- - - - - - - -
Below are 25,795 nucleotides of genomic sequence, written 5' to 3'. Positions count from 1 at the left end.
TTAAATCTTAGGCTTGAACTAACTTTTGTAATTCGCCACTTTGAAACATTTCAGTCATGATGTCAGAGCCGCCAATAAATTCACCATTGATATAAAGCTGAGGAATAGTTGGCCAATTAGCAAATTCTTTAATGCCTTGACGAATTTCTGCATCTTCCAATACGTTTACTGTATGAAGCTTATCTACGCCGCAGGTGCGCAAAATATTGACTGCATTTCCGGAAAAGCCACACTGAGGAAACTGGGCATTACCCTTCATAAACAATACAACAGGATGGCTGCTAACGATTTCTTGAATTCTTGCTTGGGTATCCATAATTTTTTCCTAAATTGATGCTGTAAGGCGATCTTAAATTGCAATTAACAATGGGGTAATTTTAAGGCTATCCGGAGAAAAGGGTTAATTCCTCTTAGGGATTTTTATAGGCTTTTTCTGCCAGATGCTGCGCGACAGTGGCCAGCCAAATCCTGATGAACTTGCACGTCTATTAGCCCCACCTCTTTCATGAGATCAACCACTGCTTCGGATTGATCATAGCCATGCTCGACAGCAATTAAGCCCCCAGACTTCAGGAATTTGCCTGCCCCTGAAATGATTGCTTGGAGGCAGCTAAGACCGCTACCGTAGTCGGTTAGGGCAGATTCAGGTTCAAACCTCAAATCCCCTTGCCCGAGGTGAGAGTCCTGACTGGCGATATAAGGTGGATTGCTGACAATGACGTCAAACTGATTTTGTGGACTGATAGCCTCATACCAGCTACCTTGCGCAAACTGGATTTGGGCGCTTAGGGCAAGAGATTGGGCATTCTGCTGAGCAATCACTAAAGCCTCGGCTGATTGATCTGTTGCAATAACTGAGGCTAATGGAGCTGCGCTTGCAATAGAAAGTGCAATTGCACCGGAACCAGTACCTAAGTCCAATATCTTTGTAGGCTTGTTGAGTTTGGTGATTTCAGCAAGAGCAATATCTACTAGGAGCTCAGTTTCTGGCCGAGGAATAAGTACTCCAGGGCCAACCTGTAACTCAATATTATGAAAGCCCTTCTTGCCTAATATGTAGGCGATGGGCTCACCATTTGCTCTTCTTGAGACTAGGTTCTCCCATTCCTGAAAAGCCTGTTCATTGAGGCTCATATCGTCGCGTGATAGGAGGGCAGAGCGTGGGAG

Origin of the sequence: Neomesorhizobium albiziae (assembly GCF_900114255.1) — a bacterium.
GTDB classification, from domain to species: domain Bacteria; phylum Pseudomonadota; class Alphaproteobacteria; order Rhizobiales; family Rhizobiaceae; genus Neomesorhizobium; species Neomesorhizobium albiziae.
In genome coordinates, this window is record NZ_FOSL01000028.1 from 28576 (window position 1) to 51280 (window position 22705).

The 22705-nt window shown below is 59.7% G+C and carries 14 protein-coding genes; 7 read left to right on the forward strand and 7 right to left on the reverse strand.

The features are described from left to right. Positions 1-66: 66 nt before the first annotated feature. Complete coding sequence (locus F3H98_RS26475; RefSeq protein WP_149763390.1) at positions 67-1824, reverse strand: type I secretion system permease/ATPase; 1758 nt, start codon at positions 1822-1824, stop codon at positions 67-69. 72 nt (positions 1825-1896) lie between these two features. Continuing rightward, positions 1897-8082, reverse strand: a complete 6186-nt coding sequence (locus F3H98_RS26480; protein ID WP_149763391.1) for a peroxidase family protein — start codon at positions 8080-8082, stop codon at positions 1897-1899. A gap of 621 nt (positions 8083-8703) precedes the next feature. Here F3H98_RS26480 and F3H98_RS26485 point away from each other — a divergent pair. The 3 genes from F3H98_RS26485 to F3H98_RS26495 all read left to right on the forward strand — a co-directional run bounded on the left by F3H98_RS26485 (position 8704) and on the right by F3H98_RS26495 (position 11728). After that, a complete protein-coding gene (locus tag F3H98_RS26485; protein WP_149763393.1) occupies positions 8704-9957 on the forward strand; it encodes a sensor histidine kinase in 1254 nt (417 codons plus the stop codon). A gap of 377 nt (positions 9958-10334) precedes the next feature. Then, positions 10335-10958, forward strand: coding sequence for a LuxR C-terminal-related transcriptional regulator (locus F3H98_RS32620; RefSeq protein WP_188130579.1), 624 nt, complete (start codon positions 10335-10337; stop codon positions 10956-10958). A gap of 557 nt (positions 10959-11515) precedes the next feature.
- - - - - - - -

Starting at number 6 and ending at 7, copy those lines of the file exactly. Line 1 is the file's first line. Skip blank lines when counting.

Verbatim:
The 22705-nt window shown below is 59.7% G+C and carries 14 protein-coding genes; 7 read left to right on the forward strand and 7 right to left on the reverse strand.

The features are described from left to right. Positions 1-66: 66 nt before the first annotated feature. Complete coding sequence (locus F3H98_RS26475; RefSeq protein WP_149763390.1) at positions 67-1824, reverse strand: type I secretion system permease/ATPase; 1758 nt, start codon at positions 1822-1824, stop codon at positions 67-69. 72 nt (positions 1825-1896) lie between these two features. Continuing rightward, positions 1897-8082, reverse strand: a complete 6186-nt coding sequence (locus F3H98_RS26480; protein ID WP_149763391.1) for a peroxidase family protein — start codon at positions 8080-8082, stop codon at positions 1897-1899. A gap of 621 nt (positions 8083-8703) precedes the next feature. Here F3H98_RS26480 and F3H98_RS26485 point away from each other — a divergent pair. The 3 genes from F3H98_RS26485 to F3H98_RS26495 all read left to right on the forward strand — a co-directional run bounded on the left by F3H98_RS26485 (position 8704) and on the right by F3H98_RS26495 (position 11728). After that, a complete protein-coding gene (locus tag F3H98_RS26485; protein WP_149763393.1) occupies positions 8704-9957 on the forward strand; it encodes a sensor histidine kinase in 1254 nt (417 codons plus the stop codon). A gap of 377 nt (positions 9958-10334) precedes the next feature. Then, positions 10335-10958, forward strand: coding sequence for a LuxR C-terminal-related transcriptional regulator (locus F3H98_RS32620; RefSeq protein WP_188130579.1), 624 nt, complete (start codon positions 10335-10337; stop codon positions 10956-10958). A gap of 557 nt (positions 10959-11515) precedes the next feature.